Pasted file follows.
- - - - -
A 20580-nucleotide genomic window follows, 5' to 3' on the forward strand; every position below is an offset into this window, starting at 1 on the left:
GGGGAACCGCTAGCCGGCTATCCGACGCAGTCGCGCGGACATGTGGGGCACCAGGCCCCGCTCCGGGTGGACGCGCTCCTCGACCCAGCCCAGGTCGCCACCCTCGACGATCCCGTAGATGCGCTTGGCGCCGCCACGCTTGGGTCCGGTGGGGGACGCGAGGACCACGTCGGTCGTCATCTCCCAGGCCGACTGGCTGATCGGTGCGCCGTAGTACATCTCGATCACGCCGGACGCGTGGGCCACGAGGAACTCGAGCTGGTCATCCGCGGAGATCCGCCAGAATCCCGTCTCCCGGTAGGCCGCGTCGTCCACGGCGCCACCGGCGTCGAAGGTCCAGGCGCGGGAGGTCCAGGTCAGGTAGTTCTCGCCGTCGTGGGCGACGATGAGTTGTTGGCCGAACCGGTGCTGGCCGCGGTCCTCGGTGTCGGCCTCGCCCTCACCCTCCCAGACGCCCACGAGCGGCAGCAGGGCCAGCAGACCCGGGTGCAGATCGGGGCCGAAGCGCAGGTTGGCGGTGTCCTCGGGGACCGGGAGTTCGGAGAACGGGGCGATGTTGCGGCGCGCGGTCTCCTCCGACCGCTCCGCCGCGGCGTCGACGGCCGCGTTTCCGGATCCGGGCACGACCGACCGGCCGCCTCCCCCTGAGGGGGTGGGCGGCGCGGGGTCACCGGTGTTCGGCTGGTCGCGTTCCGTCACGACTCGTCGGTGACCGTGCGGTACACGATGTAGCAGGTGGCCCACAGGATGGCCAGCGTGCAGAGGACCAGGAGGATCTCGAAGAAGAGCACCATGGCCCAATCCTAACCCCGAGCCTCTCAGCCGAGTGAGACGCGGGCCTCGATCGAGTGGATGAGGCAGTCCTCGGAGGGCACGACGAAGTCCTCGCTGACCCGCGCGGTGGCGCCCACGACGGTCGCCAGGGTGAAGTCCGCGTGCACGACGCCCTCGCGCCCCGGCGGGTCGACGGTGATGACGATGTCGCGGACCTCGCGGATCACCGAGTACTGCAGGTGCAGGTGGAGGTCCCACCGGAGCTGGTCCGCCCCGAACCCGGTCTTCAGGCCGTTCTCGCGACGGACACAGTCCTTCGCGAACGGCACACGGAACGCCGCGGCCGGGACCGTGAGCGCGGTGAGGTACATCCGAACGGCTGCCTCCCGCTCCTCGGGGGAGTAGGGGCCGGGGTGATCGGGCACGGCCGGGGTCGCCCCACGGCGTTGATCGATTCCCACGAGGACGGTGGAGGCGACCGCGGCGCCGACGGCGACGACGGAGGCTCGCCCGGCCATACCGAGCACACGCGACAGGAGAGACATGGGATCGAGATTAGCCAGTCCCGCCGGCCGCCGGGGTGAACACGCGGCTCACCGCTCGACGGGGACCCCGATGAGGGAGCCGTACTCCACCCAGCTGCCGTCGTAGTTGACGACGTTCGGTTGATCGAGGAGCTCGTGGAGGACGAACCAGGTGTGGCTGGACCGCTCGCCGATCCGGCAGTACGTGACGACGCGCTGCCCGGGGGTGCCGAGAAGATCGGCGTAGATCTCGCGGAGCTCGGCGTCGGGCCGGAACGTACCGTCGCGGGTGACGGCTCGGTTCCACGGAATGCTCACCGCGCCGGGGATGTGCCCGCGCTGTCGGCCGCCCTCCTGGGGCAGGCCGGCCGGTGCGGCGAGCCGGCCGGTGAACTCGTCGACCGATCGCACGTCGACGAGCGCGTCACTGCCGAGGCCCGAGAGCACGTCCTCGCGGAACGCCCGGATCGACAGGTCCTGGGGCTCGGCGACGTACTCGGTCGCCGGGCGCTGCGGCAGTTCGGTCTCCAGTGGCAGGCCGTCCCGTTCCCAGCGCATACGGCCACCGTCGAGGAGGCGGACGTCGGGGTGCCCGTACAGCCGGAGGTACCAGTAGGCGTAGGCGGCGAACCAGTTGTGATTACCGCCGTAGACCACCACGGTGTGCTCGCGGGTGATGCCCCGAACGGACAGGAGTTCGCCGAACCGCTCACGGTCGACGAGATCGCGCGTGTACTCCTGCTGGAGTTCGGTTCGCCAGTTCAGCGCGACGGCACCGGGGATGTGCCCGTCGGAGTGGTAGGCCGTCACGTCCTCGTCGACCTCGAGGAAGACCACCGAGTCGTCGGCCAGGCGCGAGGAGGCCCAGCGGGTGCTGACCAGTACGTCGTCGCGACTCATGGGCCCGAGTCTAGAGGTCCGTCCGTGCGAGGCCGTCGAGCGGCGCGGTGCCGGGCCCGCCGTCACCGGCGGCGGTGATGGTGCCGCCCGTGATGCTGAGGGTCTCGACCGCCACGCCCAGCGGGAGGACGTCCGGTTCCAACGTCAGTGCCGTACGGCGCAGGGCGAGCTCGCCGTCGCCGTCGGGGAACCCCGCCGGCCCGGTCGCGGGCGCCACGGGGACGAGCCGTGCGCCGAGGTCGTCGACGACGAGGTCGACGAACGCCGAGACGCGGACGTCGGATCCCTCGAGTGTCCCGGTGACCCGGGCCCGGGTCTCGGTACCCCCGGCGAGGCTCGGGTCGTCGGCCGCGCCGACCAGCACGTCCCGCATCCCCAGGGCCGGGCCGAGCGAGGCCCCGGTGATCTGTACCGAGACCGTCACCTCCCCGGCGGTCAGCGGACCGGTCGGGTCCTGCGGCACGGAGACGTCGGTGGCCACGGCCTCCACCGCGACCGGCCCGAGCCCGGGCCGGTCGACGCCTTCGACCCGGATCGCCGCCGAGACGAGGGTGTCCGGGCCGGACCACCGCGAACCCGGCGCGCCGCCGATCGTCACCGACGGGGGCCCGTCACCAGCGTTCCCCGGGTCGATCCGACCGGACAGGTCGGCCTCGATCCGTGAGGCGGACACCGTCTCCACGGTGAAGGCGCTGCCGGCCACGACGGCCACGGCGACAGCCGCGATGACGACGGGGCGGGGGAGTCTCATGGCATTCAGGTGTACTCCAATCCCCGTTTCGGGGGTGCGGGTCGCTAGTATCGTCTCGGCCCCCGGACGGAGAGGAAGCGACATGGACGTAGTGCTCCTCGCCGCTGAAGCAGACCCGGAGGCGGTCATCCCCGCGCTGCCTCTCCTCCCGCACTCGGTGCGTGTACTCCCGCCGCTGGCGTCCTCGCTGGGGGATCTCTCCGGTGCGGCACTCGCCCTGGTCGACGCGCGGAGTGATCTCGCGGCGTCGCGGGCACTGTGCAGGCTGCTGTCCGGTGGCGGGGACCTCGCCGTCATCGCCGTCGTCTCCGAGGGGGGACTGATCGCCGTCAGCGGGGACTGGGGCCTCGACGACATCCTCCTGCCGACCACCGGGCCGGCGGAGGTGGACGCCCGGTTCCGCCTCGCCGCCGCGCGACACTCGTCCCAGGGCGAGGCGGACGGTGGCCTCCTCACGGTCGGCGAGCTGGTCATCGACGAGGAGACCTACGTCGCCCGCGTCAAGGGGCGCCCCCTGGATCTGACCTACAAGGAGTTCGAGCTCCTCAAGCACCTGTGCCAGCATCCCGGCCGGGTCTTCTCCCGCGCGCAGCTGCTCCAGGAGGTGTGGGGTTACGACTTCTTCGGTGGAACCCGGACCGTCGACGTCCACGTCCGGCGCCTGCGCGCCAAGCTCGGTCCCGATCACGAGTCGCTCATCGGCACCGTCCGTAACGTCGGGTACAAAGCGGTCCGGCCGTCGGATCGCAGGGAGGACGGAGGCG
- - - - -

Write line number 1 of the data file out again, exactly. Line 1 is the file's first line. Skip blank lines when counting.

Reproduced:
A 20580-nucleotide genomic window follows, 5' to 3' on the forward strand; every position below is an offset into this window, starting at 1 on the left: